Krakauer reports that a US military leader in Afghanistan ordered Tillman’s uniform burned before it could be examined for forensic evidence, much to the chagrin of the coroner who conducted Tillman’s autopsy at Dover Air Force Base. Relentless prodding from Tillman’s mother led to multiple investigations of her son’s death. Those inquiries, as well as extensive interviews by the author, allow Krakauer to piece together what happened in Khost Province. If anything, the author delays his account of the friendly fire episode for too long, waiting until the end of the book to explain those events in detail. (To cite but one of many examples, a digression on the 2000 presidential election and subsequent court battle over Florida votes does little to further Tillman’s tale.)

When Krakauer delves into the mission that led to Tillman’s death and the aftermath, it makes for gripping, heartbreaking reading. In between an opening sequence set in the moments before Tillman was shot and the denouement hundreds of pages later, Krakauer alternates between explorations of Tillman’s childhood and football career and the foreign policy entanglements of the United States in Afghanistan and Iraq.

It’s a hit-and-miss approach. Krakauer is helped by his own extensive legwork, including interviews with Tillman’s wife, fellow soldiers, college friends, and some of his coaches and former teammates. Krakauer also gained access to Tillman’s journals, a mixed blessing that provides crucial insight but sometimes leads to excessive detail and rumination. Accounts of the spin-doctoring attached to the rescue of Jessica Lynch in Iraq and political machinations in Afghanistan and Pakistan also could benefit from judicious editing. Tillman is an interesting character, a man who defies easy jock stereotypes. He’s bound by a relentless personal code of honor. Money doesn’t motivate him, and taking the easy way out is never a consideration.

Soon after Tillman finished his stint in Iraq, several NFL teams put out feelers through Tillman’s agent to help him secure an early discharge from the military and return to football. Tillman declined the offer. He deplored much about the culture of the military, as well as the political calculations behind the war in Iraq, yet insisted on fulfilling his enlistment.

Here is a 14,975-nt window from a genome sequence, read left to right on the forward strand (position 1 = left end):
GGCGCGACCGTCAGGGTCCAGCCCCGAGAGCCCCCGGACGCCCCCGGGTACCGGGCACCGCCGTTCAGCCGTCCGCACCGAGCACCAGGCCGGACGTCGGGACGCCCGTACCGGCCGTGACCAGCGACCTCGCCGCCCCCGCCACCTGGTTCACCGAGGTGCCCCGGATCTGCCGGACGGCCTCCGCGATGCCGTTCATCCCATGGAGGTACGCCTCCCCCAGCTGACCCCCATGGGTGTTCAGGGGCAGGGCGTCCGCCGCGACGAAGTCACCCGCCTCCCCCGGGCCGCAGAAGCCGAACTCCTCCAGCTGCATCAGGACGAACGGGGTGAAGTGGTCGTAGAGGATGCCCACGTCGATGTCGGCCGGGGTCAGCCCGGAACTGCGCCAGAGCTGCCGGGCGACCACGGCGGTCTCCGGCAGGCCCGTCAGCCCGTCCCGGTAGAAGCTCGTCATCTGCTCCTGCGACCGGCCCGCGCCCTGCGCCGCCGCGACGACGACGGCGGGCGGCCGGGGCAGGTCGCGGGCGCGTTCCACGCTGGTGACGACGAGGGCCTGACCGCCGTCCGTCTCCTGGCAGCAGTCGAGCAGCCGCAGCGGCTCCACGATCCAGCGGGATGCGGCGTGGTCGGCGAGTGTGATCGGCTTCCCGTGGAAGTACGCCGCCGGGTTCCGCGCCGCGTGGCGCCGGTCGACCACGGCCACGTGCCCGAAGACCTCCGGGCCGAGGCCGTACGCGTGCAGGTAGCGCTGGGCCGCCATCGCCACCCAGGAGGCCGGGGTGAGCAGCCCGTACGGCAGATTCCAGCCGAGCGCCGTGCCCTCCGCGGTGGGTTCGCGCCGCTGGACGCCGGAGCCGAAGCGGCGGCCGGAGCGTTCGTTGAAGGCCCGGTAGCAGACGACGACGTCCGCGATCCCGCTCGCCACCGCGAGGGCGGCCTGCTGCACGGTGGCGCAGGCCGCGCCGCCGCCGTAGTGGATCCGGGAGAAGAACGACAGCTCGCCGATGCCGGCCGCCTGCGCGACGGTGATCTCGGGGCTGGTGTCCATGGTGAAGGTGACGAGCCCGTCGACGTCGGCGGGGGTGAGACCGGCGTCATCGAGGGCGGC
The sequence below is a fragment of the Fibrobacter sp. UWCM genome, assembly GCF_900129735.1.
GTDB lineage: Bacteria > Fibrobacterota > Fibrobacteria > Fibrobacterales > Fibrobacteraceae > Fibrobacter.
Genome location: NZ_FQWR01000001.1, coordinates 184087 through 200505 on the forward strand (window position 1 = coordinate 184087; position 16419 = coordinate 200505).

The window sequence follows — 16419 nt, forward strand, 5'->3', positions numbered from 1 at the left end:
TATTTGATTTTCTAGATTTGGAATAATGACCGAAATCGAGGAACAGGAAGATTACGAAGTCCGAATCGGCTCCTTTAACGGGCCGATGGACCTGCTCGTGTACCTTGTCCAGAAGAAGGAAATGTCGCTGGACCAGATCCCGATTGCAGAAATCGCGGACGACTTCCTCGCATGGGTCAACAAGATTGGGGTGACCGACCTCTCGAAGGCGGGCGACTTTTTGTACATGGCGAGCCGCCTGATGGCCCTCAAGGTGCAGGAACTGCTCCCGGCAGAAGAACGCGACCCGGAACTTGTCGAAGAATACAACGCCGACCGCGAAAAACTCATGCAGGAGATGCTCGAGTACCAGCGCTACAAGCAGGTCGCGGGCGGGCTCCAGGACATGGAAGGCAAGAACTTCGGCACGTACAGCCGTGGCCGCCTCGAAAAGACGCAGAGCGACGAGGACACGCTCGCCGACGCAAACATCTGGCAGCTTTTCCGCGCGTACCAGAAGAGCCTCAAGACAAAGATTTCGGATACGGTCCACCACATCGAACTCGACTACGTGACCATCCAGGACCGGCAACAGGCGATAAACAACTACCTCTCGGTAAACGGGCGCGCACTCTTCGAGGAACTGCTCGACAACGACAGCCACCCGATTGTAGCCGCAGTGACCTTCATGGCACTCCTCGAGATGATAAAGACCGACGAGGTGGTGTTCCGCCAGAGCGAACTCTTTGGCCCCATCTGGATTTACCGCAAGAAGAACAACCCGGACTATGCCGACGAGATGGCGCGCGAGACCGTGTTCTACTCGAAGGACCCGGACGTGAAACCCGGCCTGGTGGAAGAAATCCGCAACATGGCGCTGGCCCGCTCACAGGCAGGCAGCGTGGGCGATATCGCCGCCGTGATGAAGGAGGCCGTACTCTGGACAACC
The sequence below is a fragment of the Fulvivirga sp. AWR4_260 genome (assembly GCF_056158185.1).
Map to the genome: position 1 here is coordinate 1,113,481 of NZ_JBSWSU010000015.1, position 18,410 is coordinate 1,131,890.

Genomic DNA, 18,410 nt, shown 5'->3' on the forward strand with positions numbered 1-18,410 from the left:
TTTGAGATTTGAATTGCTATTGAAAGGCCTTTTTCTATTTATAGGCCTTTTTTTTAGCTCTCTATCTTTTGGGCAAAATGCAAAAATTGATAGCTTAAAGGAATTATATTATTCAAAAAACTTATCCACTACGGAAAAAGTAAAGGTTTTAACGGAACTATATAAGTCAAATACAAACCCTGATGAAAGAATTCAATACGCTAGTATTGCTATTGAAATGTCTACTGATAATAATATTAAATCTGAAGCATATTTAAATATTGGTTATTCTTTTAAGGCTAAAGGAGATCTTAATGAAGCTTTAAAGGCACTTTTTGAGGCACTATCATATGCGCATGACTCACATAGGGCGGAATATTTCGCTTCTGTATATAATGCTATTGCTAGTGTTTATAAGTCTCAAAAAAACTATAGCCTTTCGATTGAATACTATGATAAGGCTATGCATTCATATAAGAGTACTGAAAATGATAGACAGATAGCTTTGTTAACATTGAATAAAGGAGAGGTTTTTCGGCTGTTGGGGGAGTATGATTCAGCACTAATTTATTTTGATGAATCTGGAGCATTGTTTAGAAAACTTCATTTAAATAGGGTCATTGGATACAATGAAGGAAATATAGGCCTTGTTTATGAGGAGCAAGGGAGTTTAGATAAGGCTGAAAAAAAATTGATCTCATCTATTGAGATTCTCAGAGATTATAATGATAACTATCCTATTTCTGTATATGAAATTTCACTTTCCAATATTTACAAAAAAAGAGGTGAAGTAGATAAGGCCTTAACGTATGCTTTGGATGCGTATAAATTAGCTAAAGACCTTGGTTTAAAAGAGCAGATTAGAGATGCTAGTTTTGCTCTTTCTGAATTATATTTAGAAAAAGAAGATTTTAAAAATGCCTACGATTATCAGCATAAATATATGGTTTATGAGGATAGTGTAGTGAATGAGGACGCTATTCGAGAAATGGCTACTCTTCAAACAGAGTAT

Krakauer demonstrates determination of his own. Two trips to Afghanistan allowed the author to get a sense of the land and the battle on the ground, lending the descriptions of the people and the harrowing topography invaluable authenticity. At the same time, Krakauer seems to have faltered on a few key points in telling the history of the mujahideen, as Dexter Filkins, the ace New York Times war correspondent, recently pointed out in a review of the book.

On another occasion, in detailing Tillman’s college football career, Krakauer has him playing in the Rose Bowl in Anaheim. The Rose Bowl, as any college football fan knows, is in Pasadena.

Still, these are minor quibbles in a book that goes a long way toward explaining the fog of war in the trenches and beyond. It is a fitting tribute to Tillman, a voracious reader who questioned everything. The shame is that Tillman and Krakauer never met; if Tillman had lived, it would have been fascinating to hear him relate his experiences and opinions in collaboration with a writer like Krakauer or on his own.

Erik Spanberg is a freelance writer in Charlotte, N.C.